‘The souls of the dead take with them from the body all its nature, insomuch that they still think themselves in the body. They have also desires and appetites of eating and the like; so that those things which belong to the body are inscribed upon the soul. Thus they retain the nature which they take with them from the world; but this, in process of time, is delivered to oblivion.’

The same idea is independently expressed by me in the chapter on the Resurrection of the Body, towards the end of this book. But indeed the slander referred to in the preceding paragraph is so perverse and pernicious as to be essentially wicked. The truth of the position can be quite easily realized, and there is no excuse save stupidity for what must otherwise be purposed misrepresentation, akin to the accusations of devil-worship and necromancy.
Imagine an assembly of clergymen in some Retreat, where they give themselves to meditation and good works; and then imagine a traveller arriving, mistaking their hostel for an hotel, and asking for a whisky and soda. Would that mean that alcoholic drinks were natural to the surroundings and part of the atmosphere of the place? Would not the feeling aroused by the request mean just the contrary? The book says that in order to wean these new-comers from sordid and unsuitable though comparatively innocuous tastes, the policy adopted is not to forbid and withhold—a policy which might over-inflame and prolong the desire—but to take steps to satisfy it in moderation until the new-comers of their own free will and sense perceive the unsuitability, and overcome the relics of earthly craving; which they do very soon.

Whether the statement be accepted as true or not, or as containing some parabolic element of truth, I see nothing derogatory in it; and the process of weaning may be wise.

It must be admitted, however, that games and songs are spoken of, and I have heard it claimed that ‘spirits of just men made perfect’ ought not to be occupied in any such commonplace ways, even during their times of relaxation. To this I reply that when perfection or saintliness is attained that may be true: it is not a subject on which I am a judge. Games and exercises are harmless and beneficial here, even for good people; and surely if young fellows remain themselves, games and exercise and songs will not seem alien to them—at any rate not for some time. People seem hardly to realize all that survival with persistent character and personal identity must really involve. It is surely clear that the majority of people, whether in this or in another life, are just average men and women, and neither saints nor devils; and ecclesiastical teaching has grievously erred in leading people to suppose that the act of death converts them into one or the other. Progress and development are conspicuously the law of the Universe. Evolution is always gradual. Youths shot out of the trenches—fine fellows as they are-—are not likely to become saints all at once. They cannot be reasonably spoken of as ‘just men made perfect’. Let a little common sense into the subject, and remember the continuity of existence and of personal identity. Do not suppose that death converts a person into something quite different. Happier and holier, pleasanter and better, the surroundings may be, than on earth; there is admittedly room for improvement; but sudden perfection is not for the likes of us.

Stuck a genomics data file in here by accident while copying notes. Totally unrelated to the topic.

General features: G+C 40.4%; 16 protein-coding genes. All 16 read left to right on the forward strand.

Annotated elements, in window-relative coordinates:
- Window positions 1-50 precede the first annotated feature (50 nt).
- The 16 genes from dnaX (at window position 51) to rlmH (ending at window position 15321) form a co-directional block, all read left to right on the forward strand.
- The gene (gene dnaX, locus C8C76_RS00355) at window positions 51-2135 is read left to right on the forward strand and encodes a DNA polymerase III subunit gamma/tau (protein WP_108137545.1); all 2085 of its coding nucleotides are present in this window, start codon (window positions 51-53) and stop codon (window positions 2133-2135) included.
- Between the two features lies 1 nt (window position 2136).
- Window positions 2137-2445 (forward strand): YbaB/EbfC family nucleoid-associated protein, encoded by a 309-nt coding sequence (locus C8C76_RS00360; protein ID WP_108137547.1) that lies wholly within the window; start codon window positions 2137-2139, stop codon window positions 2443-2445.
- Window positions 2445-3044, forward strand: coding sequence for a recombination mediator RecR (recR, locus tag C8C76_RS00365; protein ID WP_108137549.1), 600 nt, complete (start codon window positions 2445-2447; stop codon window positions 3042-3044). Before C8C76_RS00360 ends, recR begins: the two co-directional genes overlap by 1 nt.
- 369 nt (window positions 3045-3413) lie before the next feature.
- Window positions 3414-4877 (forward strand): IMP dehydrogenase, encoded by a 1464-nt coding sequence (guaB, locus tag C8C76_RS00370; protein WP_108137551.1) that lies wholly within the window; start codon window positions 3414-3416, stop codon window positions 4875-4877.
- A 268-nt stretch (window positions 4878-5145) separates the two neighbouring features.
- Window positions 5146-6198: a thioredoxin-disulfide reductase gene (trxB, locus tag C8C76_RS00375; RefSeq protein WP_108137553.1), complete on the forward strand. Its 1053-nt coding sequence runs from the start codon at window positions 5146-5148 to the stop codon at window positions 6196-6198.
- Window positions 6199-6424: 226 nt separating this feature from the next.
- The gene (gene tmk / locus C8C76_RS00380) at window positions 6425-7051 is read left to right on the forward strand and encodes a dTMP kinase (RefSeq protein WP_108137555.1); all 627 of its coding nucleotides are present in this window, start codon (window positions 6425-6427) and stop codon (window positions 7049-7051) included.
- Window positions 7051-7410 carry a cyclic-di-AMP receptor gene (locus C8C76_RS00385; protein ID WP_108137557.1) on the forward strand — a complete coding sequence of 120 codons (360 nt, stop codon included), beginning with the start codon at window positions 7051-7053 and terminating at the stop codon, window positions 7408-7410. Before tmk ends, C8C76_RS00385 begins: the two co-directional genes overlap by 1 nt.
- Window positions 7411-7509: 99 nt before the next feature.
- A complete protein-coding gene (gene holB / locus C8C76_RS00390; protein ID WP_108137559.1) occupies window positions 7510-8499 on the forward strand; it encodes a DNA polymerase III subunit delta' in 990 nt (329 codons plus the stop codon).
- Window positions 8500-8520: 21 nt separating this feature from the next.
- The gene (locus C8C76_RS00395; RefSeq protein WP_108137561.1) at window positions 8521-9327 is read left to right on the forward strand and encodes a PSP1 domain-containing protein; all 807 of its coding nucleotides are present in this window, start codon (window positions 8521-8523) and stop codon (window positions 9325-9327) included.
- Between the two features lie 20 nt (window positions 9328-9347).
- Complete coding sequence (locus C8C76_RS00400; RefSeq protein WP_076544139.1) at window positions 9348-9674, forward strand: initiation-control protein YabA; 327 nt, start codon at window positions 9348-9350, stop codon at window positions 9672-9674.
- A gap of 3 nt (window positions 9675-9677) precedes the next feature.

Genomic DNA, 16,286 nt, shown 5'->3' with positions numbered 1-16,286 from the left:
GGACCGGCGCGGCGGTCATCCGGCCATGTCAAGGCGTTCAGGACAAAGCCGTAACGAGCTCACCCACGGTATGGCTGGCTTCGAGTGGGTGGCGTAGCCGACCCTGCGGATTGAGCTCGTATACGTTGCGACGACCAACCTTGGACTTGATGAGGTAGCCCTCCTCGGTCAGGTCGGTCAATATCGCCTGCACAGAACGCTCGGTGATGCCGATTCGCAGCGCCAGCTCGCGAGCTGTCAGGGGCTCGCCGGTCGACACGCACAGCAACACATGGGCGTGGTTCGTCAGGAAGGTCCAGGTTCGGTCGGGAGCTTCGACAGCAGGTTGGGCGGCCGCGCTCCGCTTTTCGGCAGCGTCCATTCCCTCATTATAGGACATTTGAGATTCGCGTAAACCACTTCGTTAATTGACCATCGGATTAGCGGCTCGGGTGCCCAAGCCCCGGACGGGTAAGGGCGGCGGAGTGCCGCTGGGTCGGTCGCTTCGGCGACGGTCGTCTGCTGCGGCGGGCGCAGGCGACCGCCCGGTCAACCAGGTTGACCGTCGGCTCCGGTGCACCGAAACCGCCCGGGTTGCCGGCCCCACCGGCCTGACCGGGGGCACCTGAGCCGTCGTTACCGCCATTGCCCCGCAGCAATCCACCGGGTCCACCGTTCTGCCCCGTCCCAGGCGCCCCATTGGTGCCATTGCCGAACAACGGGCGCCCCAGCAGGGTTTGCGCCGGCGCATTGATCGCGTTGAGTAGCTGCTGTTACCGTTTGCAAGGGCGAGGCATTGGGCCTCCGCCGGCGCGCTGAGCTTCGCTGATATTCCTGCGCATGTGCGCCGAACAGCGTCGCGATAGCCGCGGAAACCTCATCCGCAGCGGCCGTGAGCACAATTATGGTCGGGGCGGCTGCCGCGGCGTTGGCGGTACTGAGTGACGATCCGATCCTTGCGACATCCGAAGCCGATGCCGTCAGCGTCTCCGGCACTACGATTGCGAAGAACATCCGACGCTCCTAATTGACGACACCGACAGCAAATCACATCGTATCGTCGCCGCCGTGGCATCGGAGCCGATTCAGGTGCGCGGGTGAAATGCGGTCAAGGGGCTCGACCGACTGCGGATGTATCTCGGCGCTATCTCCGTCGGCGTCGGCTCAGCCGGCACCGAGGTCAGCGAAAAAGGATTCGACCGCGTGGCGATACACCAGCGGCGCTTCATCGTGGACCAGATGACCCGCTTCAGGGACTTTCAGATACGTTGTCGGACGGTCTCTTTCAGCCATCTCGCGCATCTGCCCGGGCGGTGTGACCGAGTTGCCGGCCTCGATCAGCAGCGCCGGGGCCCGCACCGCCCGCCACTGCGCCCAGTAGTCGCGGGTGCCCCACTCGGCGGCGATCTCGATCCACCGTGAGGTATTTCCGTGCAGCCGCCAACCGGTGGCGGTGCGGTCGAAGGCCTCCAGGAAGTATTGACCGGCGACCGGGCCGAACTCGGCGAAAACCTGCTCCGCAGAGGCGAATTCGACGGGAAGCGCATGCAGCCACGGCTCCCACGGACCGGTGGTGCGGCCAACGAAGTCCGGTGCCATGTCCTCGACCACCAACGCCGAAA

It is, moreover, highly unlikely that the experience of everybody on that side is the same: the few saints of the race may have quite a different experience: the few diabolical ruffians must have a different one again. I have not been in touch with either of these classes. There are many grades, many states of being; and each goes to his own place.

If it is urged by orthodox critics that the penitent thief went to heaven, I reply, Not at all: according to the record he went to Paradise, which is different. A sort of Garden of Eden, apparently, is meant by the word, something not too far removed from earth. As far as I can make out, the ancient writers thought of it as a place or state not very different from what in this book is called ‘Summerland’.

Against this it may be urged that Christ Himself could not have stayed, even for a time, at an intermediate or comparatively low stage. But I see no reason to suppose that He exempted himself from any condition appropriate to a full-bodied humanity. Surely He would carry it through completely. Judging from the Creed, which I suppose clerical critics accept, they appear to hold that Christ even descended at first—descended into Hades or the underworld, doubtless on some high missionary effort. Anyhow and quite clearly the record says that for forty days He remained in touch with earth, presumably in the state called Paradise, occasionally appearing or communicating with survivors,—again after the manner of transitional humanity. And only after that sojourn, for our benefit, did He ascend to some lofty State, far above anything attainable by thieves however penitent, or by our young soldiers however magnificent and self-sacrificing. After æons of progress have elapsed, they may gradually progress thither.

Meanwhile they are happier and more at home in Paradise. There they find themselves still in touch with earth, not really separated from those left behind, still able actively to help and serve. There is nothing supine about the rest and joy into which they have entered. Under the impact of their young energy, strengthened by the love which rises towards them like a blessing, the traditional barrier between the two states is suffering violence, is being taken by force. A band of eager workers is constructing a bridge, opening a way for us across the chasm; communication is already easier and more frequent than ever before; and in the long run we may feel assured that all this present suffering and bereavement will have a beneficent outcome for humanity.

So may it be!